I wrote a while ago about USIM basics and talked about what each of the fields stored on a USIM manage, but I thought I’d talk a little about my adventures in getting custom USIMs.
I started working on a private LTE project a while ago; RAN hardware (eNodeBs) were on the way, down to a shortlist of a few EPC platforms, but I still needed USIMs before anyone was connecting to the network.
So why are custom USIMs a requirement? Can’t you just use any old USIM/SIMs?
In UMTS / LTE / NR networks there’s mutual network authentication, again I’ve written about this topic before, but unlike GSM where the network authenticates the UE, in later RAN standards, the UE also authenticates the network. (This mitigates any bad actor from setting up their own base stations and having UEs attach to it and have their traffic intercepted).
For roaming to work between carriers they’ve got to have their HSS / DRA connecting to the DRA or HSS of other carriers, to allow roaming subscribers to access the network, otherwise they too would fall foul of the mutual network authentication and the USIM wouldn’t connect to the network.
The first USIMs I purchased online through a popular online marketplace with a focus on connecting you to Chinese manufacturers.
They listed a package of USIMS, a USB reader/writer that supported all the standard USIM form factors and the software to program it, which I purchased.
The USIMs worked fairly well – They are programmable via a card reader and software that, although poorly translated/documented, worked fairly well.
K and OP/OPc values could be written to the card but not read, while the other values could be read and written from the software, the software also has the ability to sequentially program the USIMs to make bulk operations easier. The pricing worked out about $8 USD per USIM, which although expensive for the quantity and programmable element is pretty reasonable.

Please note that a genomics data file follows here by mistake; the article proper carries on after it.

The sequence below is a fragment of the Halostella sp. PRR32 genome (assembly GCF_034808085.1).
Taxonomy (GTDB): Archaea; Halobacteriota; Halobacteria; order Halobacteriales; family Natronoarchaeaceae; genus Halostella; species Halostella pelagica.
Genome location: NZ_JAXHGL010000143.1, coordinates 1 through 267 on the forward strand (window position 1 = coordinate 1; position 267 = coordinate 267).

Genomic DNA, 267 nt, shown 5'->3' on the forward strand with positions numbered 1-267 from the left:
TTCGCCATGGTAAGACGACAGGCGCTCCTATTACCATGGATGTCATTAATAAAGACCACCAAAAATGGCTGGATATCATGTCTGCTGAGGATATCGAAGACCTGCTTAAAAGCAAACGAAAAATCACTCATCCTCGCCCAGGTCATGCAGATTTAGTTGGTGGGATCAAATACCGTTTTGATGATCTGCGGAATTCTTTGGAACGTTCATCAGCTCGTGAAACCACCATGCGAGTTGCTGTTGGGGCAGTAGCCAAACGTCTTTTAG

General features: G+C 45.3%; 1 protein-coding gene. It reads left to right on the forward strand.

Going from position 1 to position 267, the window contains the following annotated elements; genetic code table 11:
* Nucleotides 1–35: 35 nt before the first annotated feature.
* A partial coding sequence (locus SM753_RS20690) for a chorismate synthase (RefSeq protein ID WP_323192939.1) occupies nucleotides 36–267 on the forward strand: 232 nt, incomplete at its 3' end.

Every now and then the Crypto values for some reason or another wouldn’t get updated, which is exactly as irritating as it sounds.
Pretty quickly into the build I learned the USIMs didn’t include an ISIM service on the card, ISIM being the service that runs on the UCCID responsible for IMS / VoLTE authentication.
Again I went looking and reached out to a few manufacturers of USIMs.
The big vendors, Gemalto, Kona, etc, weren’t interested in providing USIMs in quantities less than 100,000 and their USIMs came from the factory pre-programmed, meaning the values could only be changed through remote SIM provisioning, a form of black magic.
In the end I reached out to an OEM manufacturer from China who provided programmable USIM / ISIMs for less than I was paying on the online marketplace and at any quantity I wanted with custom printing options, allocated ICCIDs, etc.
The non-programmable USIMs worked out less than $0.40 USD each in larger quantities, and programmable USIM/ISIMs for about $5 USD.
The software was almost identical except for the additional tab for ISIM operations.
Smart Card Readers
In theory this software and these USIMs could be programmed by any smart card reader.
In practice, the fact that the ISO standard smart card is the same size as a credit card, means most smart card readers won’t fit the bill.
I tried a few smart card readers, from the one built into my Thinkpad, to a Bluedrive II from one of the USIM vendors, in the end the MCR3516 Smart Card Reader which reads 4FF USIMs (Standard ISO size smart card, full size SIM, Micro SIM and Nano SIM form factors, which saved on so much mucking about with form factor adapters etc.
I’ve got some very calls “Multi Operator Neutral Host” (MoNEH) USIMs from the guys at Telet Research I’m looking forward to playing with,
eSIMs are on my to-do list too, and the supporting infrastructure, as well as Over the Air updating of USIMs.